On 13 May 2015, the Government announced that it intends to give the courts the power to overrule the rejection by secured creditors of arrangements under the Personal Insolvency Act 2012 (the “Act”).

There is scant detail in the announcement save that it is intended to “support mortgage holders who are in arrears” and that legislation is to be brought forward before the Summer recess. How is such legislation likely to work and what potential frailties could it have?

The Issue

To approve a proposed Personal Insolvency Arrangement (“PIA”):

  • 65 % in value of the creditors participating in the meeting and voting;
  • 50 % in value of the secured creditors who are entitled to vote and have voted; and
  • 50 % in value of the unsecured creditors who are entitled to vote and have voted

must vote in favour of it. There are currently no constraints on how a creditor votes.

The concern identified by lobby groups for those in mortgage arrears is that PIAs are being voted down by banks even though the PIA provides for a repayment, over time, of an amount greater than the current value of the property.

For example, a borrower may owe €350,000 on a family home currently worth €200,000 with 15 years left on the mortgage. The borrower may propose in a PIA that the debt be written down to €275,000 and repaid over the 15 years.

A bank may vote against this proposal and ‘veto’ the PIA, assuming that it is owed most of the borrower’s secured debt. To the borrower this seems illogical – why is the bank refusing €275,000 over time when it will only get €200,000 less costs now? But the bank may have other reasons for refusing the deal, such as the borrower’s likely ability to repay the entire debt - perhaps over a longer period, the borrower’s credit history, the bank’s cost of funds and the systemic effects of agreeing such write downs on the existing mortgage book and on future borrowers.[1]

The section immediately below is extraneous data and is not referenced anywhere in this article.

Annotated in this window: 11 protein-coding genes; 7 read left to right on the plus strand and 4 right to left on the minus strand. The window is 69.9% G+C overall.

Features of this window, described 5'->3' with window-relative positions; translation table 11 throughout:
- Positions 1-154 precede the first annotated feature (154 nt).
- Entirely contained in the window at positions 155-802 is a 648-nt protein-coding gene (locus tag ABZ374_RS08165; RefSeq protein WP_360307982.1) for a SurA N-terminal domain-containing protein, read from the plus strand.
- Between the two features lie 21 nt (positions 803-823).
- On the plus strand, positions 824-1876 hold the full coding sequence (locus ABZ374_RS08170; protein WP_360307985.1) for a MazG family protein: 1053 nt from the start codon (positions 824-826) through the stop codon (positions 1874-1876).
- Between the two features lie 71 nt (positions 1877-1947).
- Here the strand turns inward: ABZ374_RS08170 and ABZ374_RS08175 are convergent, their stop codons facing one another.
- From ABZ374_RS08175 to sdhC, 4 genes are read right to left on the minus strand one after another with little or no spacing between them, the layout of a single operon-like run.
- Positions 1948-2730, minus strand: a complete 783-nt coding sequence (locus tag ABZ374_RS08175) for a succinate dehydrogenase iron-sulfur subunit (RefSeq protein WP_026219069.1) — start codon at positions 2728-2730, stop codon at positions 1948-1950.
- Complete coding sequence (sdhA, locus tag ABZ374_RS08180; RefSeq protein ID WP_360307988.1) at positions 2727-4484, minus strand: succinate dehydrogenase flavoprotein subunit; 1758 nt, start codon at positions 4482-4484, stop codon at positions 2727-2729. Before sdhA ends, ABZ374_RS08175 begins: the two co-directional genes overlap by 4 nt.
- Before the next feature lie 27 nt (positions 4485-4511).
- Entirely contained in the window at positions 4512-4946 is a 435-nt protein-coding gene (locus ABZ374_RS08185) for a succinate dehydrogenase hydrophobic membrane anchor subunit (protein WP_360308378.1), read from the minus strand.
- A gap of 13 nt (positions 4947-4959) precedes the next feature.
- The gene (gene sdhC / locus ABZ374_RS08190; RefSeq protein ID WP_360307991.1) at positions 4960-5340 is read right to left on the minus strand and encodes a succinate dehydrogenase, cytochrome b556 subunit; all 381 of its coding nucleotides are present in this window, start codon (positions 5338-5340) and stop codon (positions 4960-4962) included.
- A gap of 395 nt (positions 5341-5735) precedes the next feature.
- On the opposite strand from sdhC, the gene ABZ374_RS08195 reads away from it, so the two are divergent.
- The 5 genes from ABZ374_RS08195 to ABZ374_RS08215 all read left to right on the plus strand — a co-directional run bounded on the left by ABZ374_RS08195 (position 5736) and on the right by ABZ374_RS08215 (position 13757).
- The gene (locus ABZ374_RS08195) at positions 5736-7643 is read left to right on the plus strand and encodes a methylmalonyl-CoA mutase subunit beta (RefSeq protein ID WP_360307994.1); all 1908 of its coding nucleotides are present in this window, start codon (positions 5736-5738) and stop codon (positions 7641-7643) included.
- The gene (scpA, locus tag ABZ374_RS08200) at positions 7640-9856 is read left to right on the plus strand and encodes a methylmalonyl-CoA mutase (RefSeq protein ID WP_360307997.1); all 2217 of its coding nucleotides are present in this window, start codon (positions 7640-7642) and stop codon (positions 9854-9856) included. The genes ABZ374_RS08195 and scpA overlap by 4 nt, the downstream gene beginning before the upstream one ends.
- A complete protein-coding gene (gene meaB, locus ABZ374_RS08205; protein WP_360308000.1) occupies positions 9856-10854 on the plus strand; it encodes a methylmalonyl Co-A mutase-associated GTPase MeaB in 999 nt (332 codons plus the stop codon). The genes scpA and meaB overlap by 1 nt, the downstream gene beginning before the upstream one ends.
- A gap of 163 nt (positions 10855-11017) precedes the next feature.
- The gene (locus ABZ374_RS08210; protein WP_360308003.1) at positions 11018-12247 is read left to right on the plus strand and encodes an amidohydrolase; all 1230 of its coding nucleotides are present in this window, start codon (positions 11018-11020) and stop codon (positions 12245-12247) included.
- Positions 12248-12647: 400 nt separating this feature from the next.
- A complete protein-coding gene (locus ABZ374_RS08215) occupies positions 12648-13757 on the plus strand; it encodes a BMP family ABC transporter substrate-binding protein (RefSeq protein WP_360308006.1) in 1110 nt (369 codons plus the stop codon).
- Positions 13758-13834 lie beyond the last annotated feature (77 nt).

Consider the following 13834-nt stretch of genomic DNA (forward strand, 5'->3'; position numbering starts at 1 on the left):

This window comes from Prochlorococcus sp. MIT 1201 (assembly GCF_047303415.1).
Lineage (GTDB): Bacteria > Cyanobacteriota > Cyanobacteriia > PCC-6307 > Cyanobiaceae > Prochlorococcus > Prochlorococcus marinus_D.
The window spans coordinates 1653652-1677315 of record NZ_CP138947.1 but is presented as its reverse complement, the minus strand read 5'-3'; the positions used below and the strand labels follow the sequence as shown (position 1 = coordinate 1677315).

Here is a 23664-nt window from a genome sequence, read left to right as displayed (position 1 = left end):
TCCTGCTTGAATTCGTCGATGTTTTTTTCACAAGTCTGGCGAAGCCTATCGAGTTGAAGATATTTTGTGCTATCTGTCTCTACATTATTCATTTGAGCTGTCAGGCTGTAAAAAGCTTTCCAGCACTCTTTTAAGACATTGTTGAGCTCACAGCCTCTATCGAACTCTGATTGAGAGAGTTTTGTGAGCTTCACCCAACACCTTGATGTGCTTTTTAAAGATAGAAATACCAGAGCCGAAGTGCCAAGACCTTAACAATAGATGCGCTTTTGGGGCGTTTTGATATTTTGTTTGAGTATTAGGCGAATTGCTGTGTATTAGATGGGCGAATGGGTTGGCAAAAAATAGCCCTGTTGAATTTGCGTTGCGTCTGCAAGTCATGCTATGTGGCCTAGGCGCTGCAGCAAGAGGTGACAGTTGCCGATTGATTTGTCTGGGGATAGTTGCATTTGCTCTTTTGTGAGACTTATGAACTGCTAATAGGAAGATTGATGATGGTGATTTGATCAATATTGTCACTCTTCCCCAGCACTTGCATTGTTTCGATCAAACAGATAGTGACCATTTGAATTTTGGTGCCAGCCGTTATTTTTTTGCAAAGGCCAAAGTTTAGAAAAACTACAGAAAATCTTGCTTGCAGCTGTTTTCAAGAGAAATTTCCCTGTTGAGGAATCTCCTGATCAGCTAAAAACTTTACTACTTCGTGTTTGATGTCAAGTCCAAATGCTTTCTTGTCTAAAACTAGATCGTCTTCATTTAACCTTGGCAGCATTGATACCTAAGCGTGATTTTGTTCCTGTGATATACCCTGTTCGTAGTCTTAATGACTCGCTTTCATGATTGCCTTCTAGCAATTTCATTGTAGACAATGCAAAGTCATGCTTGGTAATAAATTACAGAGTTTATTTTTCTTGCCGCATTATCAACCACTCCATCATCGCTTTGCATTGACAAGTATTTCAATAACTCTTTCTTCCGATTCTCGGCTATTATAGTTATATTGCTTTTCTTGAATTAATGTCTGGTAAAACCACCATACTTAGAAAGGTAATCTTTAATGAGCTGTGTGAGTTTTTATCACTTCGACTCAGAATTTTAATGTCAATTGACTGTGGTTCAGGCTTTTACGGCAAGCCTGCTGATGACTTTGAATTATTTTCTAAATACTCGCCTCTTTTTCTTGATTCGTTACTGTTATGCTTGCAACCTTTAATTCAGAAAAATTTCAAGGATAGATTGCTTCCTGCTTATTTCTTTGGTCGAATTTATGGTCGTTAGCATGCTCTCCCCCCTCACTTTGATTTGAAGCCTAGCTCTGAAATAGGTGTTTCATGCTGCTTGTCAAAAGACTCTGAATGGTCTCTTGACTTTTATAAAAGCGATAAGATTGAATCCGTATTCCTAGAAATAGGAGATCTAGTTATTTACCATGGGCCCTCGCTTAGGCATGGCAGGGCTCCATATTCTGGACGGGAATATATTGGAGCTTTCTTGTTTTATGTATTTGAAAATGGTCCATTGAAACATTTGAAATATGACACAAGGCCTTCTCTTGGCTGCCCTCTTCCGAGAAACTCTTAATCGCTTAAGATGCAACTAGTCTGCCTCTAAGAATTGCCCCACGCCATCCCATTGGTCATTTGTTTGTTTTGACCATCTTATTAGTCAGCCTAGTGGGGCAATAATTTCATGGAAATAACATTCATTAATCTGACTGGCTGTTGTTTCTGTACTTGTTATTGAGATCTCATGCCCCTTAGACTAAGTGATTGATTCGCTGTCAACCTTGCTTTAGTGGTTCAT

However, the Government appears convinced by the borrowers rather than the banks and the Minister for Justice has stated:

“The new provision for independent review by the courts is an important reform to protect distressed mortgage-holders from any unfair lack of cooperation from their banks when it comes to seeking to agree a personal insolvency solution.” [Emphasis added]

The Analogy with Examinership?

The Government has characterised this as an ‘Examinership’ approach to enable Courts to overturn vetoed PIAs subject to certain tests.

Examinership operates only in relation to companies that are insolvent. In an examinership, and subject only to very modest voting thresholds, the court can force dissenting creditors to take deals provided that the creditors do not suffer “unfair prejudice”. For secured creditors, this has been interpreted by the courts as meaning that the secured creditor must receive at least its current security value in any imposed deal.

In almost all examinerships, an investor makes a proposal and puts money into the company. In many cases, there are multiple potential investors, enabling the market to determine an appropriate value. In contrast, in PIAs there is no ‘investor’ seeking a commercial return. Occasionally, a family member or friend contributes to the available funds but this is on an altruistic rather than a commercial basis.